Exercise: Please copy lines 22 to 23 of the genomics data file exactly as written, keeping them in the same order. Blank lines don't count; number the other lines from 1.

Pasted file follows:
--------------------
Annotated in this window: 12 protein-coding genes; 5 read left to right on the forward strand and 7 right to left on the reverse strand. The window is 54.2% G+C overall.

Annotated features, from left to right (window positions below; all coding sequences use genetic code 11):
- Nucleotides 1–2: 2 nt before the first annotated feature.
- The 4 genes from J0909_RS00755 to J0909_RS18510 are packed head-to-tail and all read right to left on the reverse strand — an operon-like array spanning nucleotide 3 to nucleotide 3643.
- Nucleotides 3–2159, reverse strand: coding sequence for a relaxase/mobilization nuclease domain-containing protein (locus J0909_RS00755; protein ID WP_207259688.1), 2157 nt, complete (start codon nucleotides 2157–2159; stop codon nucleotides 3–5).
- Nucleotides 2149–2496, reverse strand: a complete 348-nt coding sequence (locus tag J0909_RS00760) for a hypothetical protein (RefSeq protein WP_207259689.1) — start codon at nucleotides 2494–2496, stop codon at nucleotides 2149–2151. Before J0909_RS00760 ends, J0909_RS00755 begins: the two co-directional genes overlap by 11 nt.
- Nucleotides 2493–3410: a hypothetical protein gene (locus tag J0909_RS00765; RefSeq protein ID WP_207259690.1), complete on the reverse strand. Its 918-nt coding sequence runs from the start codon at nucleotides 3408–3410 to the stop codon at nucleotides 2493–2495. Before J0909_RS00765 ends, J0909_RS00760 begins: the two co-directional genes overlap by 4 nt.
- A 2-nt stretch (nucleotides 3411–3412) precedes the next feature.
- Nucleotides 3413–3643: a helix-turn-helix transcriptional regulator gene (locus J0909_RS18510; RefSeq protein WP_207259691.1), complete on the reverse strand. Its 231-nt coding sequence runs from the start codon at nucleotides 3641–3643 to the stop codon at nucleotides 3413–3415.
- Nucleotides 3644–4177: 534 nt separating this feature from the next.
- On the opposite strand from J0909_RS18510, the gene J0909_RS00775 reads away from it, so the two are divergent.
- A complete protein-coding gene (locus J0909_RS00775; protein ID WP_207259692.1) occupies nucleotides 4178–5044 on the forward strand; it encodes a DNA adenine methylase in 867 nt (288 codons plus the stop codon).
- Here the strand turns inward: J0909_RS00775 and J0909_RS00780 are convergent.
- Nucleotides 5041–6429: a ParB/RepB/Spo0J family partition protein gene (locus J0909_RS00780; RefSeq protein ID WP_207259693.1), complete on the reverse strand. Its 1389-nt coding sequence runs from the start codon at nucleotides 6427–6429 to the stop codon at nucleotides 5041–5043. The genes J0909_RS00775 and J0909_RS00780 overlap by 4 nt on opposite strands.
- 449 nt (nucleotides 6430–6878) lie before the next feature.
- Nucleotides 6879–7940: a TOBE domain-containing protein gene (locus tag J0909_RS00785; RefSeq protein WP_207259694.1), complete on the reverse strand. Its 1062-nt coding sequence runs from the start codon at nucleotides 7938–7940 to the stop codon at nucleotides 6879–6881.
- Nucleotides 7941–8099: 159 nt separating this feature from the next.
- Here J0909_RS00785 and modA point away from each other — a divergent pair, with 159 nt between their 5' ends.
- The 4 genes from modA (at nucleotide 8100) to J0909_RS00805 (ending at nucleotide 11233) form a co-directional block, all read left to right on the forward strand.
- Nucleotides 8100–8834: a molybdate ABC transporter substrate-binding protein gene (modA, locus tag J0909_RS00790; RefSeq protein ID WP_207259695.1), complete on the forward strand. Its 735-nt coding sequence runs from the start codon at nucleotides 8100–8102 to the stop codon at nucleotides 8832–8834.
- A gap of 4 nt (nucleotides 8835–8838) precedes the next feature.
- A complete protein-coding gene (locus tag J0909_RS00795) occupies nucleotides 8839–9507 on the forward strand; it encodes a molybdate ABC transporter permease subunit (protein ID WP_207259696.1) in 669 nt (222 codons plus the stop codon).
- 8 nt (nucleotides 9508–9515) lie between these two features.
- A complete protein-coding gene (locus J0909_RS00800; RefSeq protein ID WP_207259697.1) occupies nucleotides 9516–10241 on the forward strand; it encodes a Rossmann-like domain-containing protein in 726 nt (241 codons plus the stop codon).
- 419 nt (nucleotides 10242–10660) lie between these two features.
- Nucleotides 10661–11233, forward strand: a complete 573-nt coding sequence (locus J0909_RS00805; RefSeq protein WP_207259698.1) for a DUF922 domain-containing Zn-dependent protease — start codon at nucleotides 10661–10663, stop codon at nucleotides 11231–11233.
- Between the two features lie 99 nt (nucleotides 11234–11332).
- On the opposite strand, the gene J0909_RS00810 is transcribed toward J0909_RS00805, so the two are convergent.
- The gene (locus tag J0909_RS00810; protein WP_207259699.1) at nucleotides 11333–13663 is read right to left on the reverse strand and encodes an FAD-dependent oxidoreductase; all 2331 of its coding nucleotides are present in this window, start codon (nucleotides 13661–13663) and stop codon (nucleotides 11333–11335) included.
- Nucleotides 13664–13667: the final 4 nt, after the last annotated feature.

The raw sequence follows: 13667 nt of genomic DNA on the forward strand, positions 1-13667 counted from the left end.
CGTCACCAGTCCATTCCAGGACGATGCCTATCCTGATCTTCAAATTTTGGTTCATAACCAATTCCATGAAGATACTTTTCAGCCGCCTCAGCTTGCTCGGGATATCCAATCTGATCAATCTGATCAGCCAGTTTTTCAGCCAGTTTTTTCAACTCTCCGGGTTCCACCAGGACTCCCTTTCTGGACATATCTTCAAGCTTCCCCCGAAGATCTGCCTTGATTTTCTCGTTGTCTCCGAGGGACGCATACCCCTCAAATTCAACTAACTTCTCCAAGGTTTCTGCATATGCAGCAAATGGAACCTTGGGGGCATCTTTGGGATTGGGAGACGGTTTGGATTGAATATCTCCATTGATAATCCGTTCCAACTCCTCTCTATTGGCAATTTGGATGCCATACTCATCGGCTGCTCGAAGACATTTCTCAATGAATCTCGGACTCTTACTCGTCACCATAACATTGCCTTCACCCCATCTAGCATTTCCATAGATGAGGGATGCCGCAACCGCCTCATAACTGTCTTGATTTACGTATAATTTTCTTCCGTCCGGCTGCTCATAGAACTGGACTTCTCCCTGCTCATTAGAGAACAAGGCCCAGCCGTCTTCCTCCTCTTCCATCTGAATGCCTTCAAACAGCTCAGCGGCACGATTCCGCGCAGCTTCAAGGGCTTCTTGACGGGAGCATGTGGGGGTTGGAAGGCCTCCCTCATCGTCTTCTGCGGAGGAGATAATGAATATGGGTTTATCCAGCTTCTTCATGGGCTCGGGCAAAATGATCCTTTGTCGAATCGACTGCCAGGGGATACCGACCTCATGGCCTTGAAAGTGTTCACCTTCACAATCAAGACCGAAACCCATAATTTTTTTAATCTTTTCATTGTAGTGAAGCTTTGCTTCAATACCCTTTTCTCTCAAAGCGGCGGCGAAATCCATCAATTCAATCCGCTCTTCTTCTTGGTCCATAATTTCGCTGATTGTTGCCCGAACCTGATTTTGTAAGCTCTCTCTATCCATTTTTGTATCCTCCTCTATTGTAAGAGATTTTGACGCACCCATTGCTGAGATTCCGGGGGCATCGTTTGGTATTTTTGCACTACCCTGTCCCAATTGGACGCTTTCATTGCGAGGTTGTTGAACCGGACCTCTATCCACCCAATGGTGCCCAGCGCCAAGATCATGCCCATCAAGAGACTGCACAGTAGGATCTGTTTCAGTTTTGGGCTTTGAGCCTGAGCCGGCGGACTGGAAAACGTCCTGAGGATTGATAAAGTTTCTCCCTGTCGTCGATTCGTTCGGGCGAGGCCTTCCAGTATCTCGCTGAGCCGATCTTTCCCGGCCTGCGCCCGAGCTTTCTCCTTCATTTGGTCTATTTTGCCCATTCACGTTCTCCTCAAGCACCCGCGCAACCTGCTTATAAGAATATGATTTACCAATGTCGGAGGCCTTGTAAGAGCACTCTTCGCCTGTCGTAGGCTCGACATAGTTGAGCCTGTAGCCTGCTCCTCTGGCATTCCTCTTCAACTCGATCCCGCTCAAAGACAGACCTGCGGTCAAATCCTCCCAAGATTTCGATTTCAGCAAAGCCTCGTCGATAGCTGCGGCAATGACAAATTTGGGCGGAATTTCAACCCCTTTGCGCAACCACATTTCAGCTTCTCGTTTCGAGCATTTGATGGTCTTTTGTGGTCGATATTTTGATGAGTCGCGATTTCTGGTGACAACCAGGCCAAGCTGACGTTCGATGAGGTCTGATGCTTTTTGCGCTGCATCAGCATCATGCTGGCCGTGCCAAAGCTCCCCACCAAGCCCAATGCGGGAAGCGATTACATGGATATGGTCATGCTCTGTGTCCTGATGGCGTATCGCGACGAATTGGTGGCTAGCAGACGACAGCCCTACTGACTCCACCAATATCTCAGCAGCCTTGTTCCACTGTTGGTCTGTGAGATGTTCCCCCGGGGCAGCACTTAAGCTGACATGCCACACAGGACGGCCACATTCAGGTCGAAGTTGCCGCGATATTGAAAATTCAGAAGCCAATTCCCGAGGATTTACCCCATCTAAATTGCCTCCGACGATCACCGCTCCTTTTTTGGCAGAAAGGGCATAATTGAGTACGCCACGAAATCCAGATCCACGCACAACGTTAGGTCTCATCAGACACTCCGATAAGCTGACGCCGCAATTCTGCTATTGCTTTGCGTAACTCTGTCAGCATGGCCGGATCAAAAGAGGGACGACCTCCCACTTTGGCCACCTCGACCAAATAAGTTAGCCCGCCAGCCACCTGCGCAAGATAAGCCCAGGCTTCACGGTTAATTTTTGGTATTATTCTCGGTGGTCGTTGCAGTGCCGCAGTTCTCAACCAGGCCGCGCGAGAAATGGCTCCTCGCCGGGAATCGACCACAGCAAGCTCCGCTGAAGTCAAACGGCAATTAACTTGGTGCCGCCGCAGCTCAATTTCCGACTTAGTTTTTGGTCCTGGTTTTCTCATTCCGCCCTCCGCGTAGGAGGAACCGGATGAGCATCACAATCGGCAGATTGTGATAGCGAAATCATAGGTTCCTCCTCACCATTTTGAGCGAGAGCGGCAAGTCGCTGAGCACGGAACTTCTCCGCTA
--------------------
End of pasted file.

- A complete protein-coding gene (locus tag J0909_RS00795) occupies nucleotides 8839–9507 on the forward strand; it encodes a molybdate ABC transporter permease subunit (protein ID WP_207259696.1) in 669 nt (222 codons plus the stop codon).
- 8 nt (nucleotides 9508–9515) lie between these two features.